On the horizon

Increased government focus on data protection

2014 saw the appointment of Ireland’s first female Data Protection Commissioner, Helen Dixon. The 2015 Irish Government Budget has doubled the funding for the Data Protection Commissioner (the ODPC). Regulator profile, investigations and enforcement actions are likely to increase.

Data protection audits

In August 2014, the ODPC published an updated version of their 2009 Guide to the Audit Process to reflect developments in the legislation and changes in the approach of the ODPC to the audit process.

2013 saw a 10% rise from 2012 in the number of audits carried out by the ODPC to 44. The legal basis for the audits is contained in Section 10 (1A) of the Irish Data Protection Acts 1988 and 2003 (the DP Acts). It is anticipated that the level of audit activity in Ireland will continue to increase.

Cyber crime and cyber security

Ireland is required to transpose Directive 2013/40/EU on Attacks against Information Systems by 4 September 2015. The Directive has introduced new crimes such as botnet attacks and identity theft. An obligation has also been imposed on Member States to respond to urgent information requests within eight hours and to collect basic statistical data on national cybercrime.


First data protection convictions against company directors

In October 2014, the ODPC secured its first personal convictions against company directors for their part in the breach of data protection law by their private investigation company. The company was charged with 23 counts of breaches of section 22 of the DP Acts for obtaining access to personal data without the prior authority of the data controller and disclosing the data to another person. Separate prosecutions were made under section 29 of the DP Acts, which provides for prosecution where the corporate offence is committed with the consent or connivance of, or is attributable to any neglect on the part of the directors or other officers.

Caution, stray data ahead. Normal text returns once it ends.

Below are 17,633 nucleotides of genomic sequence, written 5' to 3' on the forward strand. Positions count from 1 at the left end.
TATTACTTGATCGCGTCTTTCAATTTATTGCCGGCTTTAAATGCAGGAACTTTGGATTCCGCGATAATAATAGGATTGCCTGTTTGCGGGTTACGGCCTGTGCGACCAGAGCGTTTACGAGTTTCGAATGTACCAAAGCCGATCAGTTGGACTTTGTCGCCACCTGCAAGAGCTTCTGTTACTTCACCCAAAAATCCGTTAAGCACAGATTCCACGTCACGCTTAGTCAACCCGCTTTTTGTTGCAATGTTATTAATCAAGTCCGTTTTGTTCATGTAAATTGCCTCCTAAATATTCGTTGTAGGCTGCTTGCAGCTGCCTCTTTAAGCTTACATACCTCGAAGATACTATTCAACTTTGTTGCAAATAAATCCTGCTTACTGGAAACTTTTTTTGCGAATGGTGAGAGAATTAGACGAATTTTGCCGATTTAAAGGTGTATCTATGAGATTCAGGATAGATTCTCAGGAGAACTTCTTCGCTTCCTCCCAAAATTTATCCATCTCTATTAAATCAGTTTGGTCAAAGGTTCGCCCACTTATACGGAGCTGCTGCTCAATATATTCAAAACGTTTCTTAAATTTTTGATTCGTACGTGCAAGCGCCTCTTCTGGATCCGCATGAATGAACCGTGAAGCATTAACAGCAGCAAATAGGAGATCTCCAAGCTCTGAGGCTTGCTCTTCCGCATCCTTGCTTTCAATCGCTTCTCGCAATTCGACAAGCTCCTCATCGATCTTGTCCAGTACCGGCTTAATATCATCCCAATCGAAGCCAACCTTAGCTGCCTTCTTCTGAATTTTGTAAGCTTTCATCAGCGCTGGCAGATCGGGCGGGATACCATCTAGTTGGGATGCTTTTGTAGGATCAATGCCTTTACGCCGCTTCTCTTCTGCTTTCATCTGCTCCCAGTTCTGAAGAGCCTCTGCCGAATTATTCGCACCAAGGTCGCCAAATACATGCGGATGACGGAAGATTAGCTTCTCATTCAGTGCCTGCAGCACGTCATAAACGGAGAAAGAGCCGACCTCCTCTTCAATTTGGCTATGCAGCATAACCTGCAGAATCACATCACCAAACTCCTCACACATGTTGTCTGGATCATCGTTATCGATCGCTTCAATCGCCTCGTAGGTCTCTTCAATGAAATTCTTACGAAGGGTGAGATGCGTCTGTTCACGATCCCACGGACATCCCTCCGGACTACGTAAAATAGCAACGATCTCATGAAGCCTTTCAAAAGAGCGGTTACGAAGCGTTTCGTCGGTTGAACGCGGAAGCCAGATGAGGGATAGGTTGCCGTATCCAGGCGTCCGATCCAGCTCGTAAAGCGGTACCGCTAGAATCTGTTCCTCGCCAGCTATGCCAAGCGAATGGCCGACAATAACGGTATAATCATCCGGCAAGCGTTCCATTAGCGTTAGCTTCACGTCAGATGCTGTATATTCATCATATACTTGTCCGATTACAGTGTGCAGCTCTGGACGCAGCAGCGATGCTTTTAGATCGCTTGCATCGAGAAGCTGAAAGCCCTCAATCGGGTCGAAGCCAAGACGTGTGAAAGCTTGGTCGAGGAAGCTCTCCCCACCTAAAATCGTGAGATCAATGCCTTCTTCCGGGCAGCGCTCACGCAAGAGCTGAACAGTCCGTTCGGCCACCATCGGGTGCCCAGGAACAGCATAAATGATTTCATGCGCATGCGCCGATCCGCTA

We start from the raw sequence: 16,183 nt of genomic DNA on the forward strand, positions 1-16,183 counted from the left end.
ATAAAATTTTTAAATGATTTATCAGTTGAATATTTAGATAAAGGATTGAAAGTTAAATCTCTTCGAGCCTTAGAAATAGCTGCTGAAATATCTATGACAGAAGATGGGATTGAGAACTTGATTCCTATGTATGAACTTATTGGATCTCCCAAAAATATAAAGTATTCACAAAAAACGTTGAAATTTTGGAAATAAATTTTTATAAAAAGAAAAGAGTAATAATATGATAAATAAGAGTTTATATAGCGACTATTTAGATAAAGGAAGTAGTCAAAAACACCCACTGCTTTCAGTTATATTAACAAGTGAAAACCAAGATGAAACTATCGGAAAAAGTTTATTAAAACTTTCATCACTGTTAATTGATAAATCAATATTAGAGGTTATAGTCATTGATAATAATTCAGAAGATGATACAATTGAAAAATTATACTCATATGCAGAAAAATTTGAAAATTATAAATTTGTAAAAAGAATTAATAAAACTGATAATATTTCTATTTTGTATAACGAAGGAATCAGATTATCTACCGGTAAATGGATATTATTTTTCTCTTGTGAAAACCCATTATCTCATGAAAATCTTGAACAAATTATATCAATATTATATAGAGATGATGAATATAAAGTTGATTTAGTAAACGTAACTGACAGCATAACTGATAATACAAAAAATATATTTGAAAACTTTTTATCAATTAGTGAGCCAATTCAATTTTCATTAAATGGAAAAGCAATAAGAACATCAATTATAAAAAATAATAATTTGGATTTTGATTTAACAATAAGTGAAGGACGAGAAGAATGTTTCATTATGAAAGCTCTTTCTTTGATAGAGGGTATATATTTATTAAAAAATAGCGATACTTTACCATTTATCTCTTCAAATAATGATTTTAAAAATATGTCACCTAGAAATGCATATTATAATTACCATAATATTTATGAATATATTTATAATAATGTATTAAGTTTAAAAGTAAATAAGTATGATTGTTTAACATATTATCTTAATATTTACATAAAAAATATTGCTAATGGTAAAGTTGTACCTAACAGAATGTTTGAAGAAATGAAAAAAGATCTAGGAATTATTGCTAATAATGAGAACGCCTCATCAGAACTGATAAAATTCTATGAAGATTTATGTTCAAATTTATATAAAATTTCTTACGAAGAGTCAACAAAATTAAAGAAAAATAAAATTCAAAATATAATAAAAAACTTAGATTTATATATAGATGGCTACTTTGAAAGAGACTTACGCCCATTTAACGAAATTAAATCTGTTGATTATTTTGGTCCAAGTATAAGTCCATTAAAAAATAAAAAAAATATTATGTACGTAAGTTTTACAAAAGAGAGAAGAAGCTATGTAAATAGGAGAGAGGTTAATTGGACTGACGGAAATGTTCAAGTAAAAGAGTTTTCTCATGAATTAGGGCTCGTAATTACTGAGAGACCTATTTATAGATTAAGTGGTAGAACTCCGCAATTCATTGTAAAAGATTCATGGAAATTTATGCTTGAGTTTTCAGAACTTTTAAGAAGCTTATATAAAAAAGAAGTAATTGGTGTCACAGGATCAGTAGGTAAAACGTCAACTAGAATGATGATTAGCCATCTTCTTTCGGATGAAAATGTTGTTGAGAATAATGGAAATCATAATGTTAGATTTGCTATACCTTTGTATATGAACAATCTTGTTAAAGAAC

Irish Government involvement in the Microsoft warrant case

The Irish Government has filed an amicus curiae brief in relation to the US Court of Appeal case Microsoft v the United States. The amicus curiae concept allows a party to offer a position on a case that it is not directly involved in, which in this case is the ongoing legal dispute between the US and Microsoft over access to an email account held on an Irish server.

Ireland refers safe harbour question to the court of justice

In the case of Schrems v the Data Protection Commissioner, the Irish High Court had to consider whether the ODPC was correct not to investigate and stop the transfer of personal data from Facebook Ireland to its parent company in the US. The basis for the challenge to the transfer was that there is no effective data protection regime in the US.

In his decision on 18 June 2014, Mr Justice Hogan concluded that if the ODPC cannot arrive at a decision that is inconsistent with a Community finding (Safe Harbour) then accordingly the judicial review of the decision not to investigate must fail. He noted that the ODPC had ‘demonstrated scrupulous steadfastness to the letter of the 1995 Directive and the 2000 decision’. However the Court went on to note that given the novelty and practical importance of the issues (primarily the validity of Safe Harbour) for all 28 Member States, the Court of Justice should determine whether an independent office holder such as the ODPC is absolutely bound by a Community finding or whether the office holder may conduct his or her own investigation of the matter in light of factual developments in the meantime since. At the time of writing the Court of Justice decision is pending.